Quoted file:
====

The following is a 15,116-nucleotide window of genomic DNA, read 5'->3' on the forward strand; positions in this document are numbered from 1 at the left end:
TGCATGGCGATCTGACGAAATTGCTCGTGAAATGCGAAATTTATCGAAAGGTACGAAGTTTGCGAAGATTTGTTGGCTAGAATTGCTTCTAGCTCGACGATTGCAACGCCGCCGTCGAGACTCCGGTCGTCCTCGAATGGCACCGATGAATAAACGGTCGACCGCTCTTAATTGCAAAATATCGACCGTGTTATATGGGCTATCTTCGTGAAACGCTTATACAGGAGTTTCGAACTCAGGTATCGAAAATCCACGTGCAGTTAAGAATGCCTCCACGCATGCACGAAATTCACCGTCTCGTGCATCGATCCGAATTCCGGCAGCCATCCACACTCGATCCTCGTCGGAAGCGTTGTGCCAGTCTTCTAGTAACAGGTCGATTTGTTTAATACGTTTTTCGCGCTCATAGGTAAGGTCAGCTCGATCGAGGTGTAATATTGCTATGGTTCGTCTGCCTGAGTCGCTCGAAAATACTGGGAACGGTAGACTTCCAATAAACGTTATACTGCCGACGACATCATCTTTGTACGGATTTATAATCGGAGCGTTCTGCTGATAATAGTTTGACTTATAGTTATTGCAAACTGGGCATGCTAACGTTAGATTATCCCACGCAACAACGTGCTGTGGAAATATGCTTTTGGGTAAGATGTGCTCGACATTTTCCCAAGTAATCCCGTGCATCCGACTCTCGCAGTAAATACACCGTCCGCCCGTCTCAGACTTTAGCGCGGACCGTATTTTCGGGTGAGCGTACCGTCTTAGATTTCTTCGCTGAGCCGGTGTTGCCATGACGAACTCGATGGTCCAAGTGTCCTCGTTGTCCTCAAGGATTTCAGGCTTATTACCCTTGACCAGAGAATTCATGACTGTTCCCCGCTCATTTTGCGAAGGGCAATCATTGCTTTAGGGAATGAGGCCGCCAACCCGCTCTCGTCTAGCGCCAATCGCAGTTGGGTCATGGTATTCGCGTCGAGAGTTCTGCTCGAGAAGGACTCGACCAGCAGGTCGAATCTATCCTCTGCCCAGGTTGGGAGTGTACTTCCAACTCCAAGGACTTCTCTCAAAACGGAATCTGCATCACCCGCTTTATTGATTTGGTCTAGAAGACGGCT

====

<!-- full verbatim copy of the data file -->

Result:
The following is a 15,116-nucleotide window of genomic DNA, read 5'->3' on the forward strand; positions in this document are numbered from 1 at the left end:
TGCATGGCGATCTGACGAAATTGCTCGTGAAATGCGAAATTTATCGAAAGGTACGAAGTTTGCGAAGATTTGTTGGCTAGAATTGCTTCTAGCTCGACGATTGCAACGCCGCCGTCGAGACTCCGGTCGTCCTCGAATGGCACCGATGAATAAACGGTCGACCGCTCTTAATTGCAAAATATCGACCGTGTTATATGGGCTATCTTCGTGAAACGCTTATACAGGAGTTTCGAACTCAGGTATCGAAAATCCACGTGCAGTTAAGAATGCCTCCACGCATGCACGAAATTCACCGTCTCGTGCATCGATCCGAATTCCGGCAGCCATCCACACTCGATCCTCGTCGGAAGCGTTGTGCCAGTCTTCTAGTAACAGGTCGATTTGTTTAATACGTTTTTCGCGCTCATAGGTAAGGTCAGCTCGATCGAGGTGTAATATTGCTATGGTTCGTCTGCCTGAGTCGCTCGAAAATACTGGGAACGGTAGACTTCCAATAAACGTTATACTGCCGACGACATCATCTTTGTACGGATTTATAATCGGAGCGTTCTGCTGATAATAGTTTGACTTATAGTTATTGCAAACTGGGCATGCTAACGTTAGATTATCCCACGCAACAACGTGCTGTGGAAATATGCTTTTGGGTAAGATGTGCTCGACATTTTCCCAAGTAATCCCGTGCATCCGACTCTCGCAGTAAATACACCGTCCGCCCGTCTCAGACTTTAGCGCGGACCGTATTTTCGGGTGAGCGTACCGTCTTAGATTTCTTCGCTGAGCCGGTGTTGCCATGACGAACTCGATGGTCCAAGTGTCCTCGTTGTCCTCAAGGATTTCAGGCTTATTACCCTTGACCAGAGAATTCATGACTGTTCCCCGCTCATTTTGCGAAGGGCAATCATTGCTTTAGGGAATGAGGCCGCCAACCCGCTCTCGTCTAGCGCCAATCGCAGTTGGGTCATGGTATTCGCGTCGAGAGTTCTGCTCGAGAAGGACTCGACCAGCAGGTCGAATCTATCCTCTGCCCAGGTTGGGAGTGTACTTCCAACTCCAAGGACTTCTCTCAAAACGGAATCTGCATCACCCGCTTTATTGATTTGGTCTAGAAGACGGCT